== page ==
AI technology can detect outliers and anomalies and highlight these to finance teams prior to payments being made, significantly mitigating the risk of financial leakage and effort associated with recovery of these funds.
By focusing on value-add tasks, employees can spend more time utilising their skills and undertaking in-depth financial analysis which will also result in greater job satisfaction. This means they can work smarter by spending more time analysing the data and evaluating anomalies, which could also indicate the process failures that lead to settlement delays. Addressing these anomalies in a timely manner can significantly enhance relationships with suppliers or buyers, result in cost savings and improve a company’s reputation.
Future-proofing through innovation
Despite the many challenges they’re facing, finance departments can thrive if they give the necessary attention to innovation.
The impact of connecting data and automating processes across lines of business is transformative and can help the finance function ensure its success. It can enable finance teams to unlock strategic insights into operations, increase collaboration and anticipate and react to change as quickly as necessary. This comes as research found that almost three-quarters of HR and Finance executives struggle to focus on future strategic direction due to a lack of collaboration and too much short-term thinking. With a shared, single source of accurate data, however, business leaders will no longer have to make decisions in the dark – but this requires investment in the right technology for the job.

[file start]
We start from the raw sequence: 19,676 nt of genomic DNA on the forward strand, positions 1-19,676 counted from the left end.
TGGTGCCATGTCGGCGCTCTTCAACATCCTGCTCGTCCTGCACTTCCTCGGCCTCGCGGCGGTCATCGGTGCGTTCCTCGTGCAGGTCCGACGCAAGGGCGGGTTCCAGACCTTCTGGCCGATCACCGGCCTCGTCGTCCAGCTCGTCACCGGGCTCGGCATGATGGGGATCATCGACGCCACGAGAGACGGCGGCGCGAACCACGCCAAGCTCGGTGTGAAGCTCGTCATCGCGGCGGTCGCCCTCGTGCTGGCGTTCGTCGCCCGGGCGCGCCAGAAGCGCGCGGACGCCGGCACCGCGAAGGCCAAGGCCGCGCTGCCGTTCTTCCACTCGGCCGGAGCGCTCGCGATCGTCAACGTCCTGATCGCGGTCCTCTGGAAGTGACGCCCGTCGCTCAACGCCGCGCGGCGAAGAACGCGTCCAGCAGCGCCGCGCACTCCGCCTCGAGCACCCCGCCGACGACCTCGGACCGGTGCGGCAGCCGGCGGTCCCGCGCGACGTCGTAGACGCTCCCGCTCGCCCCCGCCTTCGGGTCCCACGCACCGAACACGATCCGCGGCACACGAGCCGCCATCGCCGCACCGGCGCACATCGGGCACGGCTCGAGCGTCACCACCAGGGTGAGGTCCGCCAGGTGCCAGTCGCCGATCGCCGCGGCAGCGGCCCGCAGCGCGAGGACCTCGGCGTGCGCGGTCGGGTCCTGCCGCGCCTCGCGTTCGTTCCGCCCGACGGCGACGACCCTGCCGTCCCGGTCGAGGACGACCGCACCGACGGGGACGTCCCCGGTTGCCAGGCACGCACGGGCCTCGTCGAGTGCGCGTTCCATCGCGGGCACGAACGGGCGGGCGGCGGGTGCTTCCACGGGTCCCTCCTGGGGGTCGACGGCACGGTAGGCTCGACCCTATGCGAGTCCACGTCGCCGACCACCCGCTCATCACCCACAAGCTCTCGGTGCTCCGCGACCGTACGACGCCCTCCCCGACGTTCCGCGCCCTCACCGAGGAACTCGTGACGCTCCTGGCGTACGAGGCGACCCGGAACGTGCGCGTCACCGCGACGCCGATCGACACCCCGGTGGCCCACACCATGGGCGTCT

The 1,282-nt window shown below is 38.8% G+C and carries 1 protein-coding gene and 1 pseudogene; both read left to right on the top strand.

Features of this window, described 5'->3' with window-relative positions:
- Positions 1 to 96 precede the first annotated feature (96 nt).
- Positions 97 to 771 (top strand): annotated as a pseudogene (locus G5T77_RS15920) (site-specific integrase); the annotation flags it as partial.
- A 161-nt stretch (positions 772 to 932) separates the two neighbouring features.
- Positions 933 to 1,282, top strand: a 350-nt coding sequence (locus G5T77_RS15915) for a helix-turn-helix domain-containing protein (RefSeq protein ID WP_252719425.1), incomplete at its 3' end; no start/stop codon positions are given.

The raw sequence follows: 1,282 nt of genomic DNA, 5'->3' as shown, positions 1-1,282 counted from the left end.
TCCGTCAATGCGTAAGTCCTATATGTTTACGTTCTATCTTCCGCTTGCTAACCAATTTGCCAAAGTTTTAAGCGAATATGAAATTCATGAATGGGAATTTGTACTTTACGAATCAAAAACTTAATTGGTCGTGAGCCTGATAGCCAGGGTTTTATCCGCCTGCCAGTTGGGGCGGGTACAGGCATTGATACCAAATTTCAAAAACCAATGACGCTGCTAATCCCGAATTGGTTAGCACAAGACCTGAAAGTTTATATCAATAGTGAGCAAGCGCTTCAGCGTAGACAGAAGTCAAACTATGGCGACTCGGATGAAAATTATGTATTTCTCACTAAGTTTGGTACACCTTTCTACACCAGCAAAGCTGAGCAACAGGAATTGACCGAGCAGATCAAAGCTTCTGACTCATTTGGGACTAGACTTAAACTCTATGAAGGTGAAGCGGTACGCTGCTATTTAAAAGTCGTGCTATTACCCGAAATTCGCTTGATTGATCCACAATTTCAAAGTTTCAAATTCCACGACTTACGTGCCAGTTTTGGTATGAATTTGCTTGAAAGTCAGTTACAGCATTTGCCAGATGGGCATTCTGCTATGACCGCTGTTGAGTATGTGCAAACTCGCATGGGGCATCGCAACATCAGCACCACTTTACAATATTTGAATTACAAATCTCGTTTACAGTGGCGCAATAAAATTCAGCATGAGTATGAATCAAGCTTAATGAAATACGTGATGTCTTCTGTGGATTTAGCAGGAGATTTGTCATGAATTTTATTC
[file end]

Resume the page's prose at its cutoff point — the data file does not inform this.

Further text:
To create a future in which the finance team leads rather than follows, finance and operations will need to work in unison to help companies thrive with leaner inventories, more precise product costing, and more profitable product-as-a-service business models. The fundamentals of business haven’t changed, but businesses can no longer expect their finance function to continue as if its business as usual. To future proof their business and ensure they don’t get left behind their rivals, technology isn’t just a nice-to-have – it’s vital to the future of finance.